The last couple of weeks have seen the publication of two articles in the mainstream media whose implications could not be any more explicit or terrifying. According to last week’s Guardian we face a(nother) global economic crisis as a result of the imminent bursting of the ‘carbon bubble’: http://www.guardian.co.uk/environment/2013/apr/19/carbon-bubble-financial-crash-crisis. What this means is that the energy markets have not yet priced into their models the fact that most of the world’s fossil fuel resources will have to stay in the ground if the world is to make any serious attempt to tackle climate change. The energy industry’s concerted efforts to sponsor inaction on climate change have, therefore, been an ongoing and desperate attempt to stave off the inevitable moment when their share prices take into account either the fact that their well will very soon run dry or that the global ecosystem which sustains all human activity will soon collapse.
Another article published today on the BBC News website (http://www.bbc.co.uk/news/business-22002530) goes by the title ‘How is the world going to become extinct?’, and reports that a group of Oxford scientists are addressing this question very seriously indeed, speculating about what will (not might) deal the killer blow to the human race: an unpredictable and uncontrolled acceleration in computer technology is a contender, the unforeseen ecological side-effects of new synthetic organisms another. As this is the BBC, the article makes no specific reference to climate change, but it is unlikely that the scientists themselves are quite so complacent. In the words of Dr Nick Bostrom, “There is a bottleneck in human history. The human condition is going to change. It could be that we end in a catastrophe or that we are transformed by taking much greater control over our biology…this could be humanity’s final century.”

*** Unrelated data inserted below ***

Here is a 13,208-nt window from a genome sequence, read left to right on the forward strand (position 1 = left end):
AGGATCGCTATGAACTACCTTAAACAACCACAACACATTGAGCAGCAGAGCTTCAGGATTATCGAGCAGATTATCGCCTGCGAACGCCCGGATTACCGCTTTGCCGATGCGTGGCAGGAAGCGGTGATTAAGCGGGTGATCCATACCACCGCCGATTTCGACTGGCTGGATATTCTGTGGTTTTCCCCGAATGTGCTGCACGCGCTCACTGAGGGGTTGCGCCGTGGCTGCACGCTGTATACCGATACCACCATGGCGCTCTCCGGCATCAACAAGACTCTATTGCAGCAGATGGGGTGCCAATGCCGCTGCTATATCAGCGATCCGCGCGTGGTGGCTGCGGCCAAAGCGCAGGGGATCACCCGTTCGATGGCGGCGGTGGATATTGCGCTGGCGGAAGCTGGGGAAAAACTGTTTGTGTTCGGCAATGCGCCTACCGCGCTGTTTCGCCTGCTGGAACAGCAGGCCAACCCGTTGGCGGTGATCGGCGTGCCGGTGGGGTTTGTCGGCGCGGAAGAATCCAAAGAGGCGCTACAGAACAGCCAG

So, to recap: either we fundamentally and immediately transform our economic way of life and our relationships with technology and our environment, or we face not just social collapse but planetary annihilation. Could the need for a workable alternative to the insanely destructive logic of neoliberal turbocapitalism be any starker?
It is therefore critical that Left Unity have at its base a radical green agenda. It is not enough to pay lip service to the need to ‘protect the environment’. Every aspect of our opposition to austerity and our revisioning of society, each one of our policies and initiatives must be conditioned by the need to dramatically reduce our dependence on fossil fuels and develop sustainable alternatives. The concept of climate justice must also be a founding tenet of our organisation, especially given that climate change is already having a devastating impact on the lives of millions of people around the world, especially the very poorest. Above all, the question of who pays for climate change is a profoundly political one; thanks to another recent Guardian report (http://www.guardian.co.uk/business/2012/jul/21/global-elite-tax-offshore-economy) we know that no less than $21 trillion is currently hidden in offshore accounts by the world’s rich. The resources we need in order to begin to reconstruct society on a fairer and more sustainable basis are there. If we are to survive for more than a few short and painful decades we simply have no alternative but to join together and seize them.